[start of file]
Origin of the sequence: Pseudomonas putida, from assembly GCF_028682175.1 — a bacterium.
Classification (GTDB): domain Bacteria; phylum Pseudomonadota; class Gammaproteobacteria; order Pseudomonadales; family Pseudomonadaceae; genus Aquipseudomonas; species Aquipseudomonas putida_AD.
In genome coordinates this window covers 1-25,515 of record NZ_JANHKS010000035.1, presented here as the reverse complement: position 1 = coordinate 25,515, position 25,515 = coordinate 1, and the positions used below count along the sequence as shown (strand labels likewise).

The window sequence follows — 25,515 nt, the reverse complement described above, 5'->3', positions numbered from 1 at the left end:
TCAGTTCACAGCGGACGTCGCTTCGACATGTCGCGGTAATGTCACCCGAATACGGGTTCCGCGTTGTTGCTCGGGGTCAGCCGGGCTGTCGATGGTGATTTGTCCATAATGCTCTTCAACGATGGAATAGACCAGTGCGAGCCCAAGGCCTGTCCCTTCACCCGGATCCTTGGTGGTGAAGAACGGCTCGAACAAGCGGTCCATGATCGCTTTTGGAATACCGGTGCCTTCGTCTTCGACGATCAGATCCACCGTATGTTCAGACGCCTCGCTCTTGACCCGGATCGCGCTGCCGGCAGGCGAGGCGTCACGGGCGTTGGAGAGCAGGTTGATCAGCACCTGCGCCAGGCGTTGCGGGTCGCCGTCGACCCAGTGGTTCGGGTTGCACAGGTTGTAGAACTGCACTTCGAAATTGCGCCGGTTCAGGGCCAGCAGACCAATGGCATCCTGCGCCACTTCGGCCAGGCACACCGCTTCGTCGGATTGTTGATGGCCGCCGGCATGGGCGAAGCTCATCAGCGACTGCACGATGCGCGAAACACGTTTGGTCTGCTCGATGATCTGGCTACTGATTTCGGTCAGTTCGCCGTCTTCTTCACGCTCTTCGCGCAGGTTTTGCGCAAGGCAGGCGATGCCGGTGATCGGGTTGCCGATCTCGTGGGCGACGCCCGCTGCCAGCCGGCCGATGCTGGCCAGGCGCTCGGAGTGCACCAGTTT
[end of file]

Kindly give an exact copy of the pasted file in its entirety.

Origin of the sequence: Pseudomonas putida, from assembly GCF_028682175.1 — a bacterium.
Classification (GTDB): domain Bacteria; phylum Pseudomonadota; class Gammaproteobacteria; order Pseudomonadales; family Pseudomonadaceae; genus Aquipseudomonas; species Aquipseudomonas putida_AD.
In genome coordinates this window covers 1-25,515 of record NZ_JANHKS010000035.1, presented here as the reverse complement: position 1 = coordinate 25,515, position 25,515 = coordinate 1, and the positions used below count along the sequence as shown (strand labels likewise).

The window sequence follows — 25,515 nt, the reverse complement described above, 5'->3', positions numbered from 1 at the left end:
TCAGTTCACAGCGGACGTCGCTTCGACATGTCGCGGTAATGTCACCCGAATACGGGTTCCGCGTTGTTGCTCGGGGTCAGCCGGGCTGTCGATGGTGATTTGTCCATAATGCTCTTCAACGATGGAATAGACCAGTGCGAGCCCAAGGCCTGTCCCTTCACCCGGATCCTTGGTGGTGAAGAACGGCTCGAACAAGCGGTCCATGATCGCTTTTGGAATACCGGTGCCTTCGTCTTCGACGATCAGATCCACCGTATGTTCAGACGCCTCGCTCTTGACCCGGATCGCGCTGCCGGCAGGCGAGGCGTCACGGGCGTTGGAGAGCAGGTTGATCAGCACCTGCGCCAGGCGTTGCGGGTCGCCGTCGACCCAGTGGTTCGGGTTGCACAGGTTGTAGAACTGCACTTCGAAATTGCGCCGGTTCAGGGCCAGCAGACCAATGGCATCCTGCGCCACTTCGGCCAGGCACACCGCTTCGTCGGATTGTTGATGGCCGCCGGCATGGGCGAAGCTCATCAGCGACTGCACGATGCGCGAAACACGTTTGGTCTGCTCGATGATCTGGCTACTGATTTCGGTCAGTTCGCCGTCTTCTTCACGCTCTTCGCGCAGGTTTTGCGCAAGGCAGGCGATGCCGGTGATCGGGTTGCCGATCTCGTGGGCGACGCCCGCTGCCAGCCGGCCGATGCTGGCCAGGCGCTCGGAGTGCACCAGTTT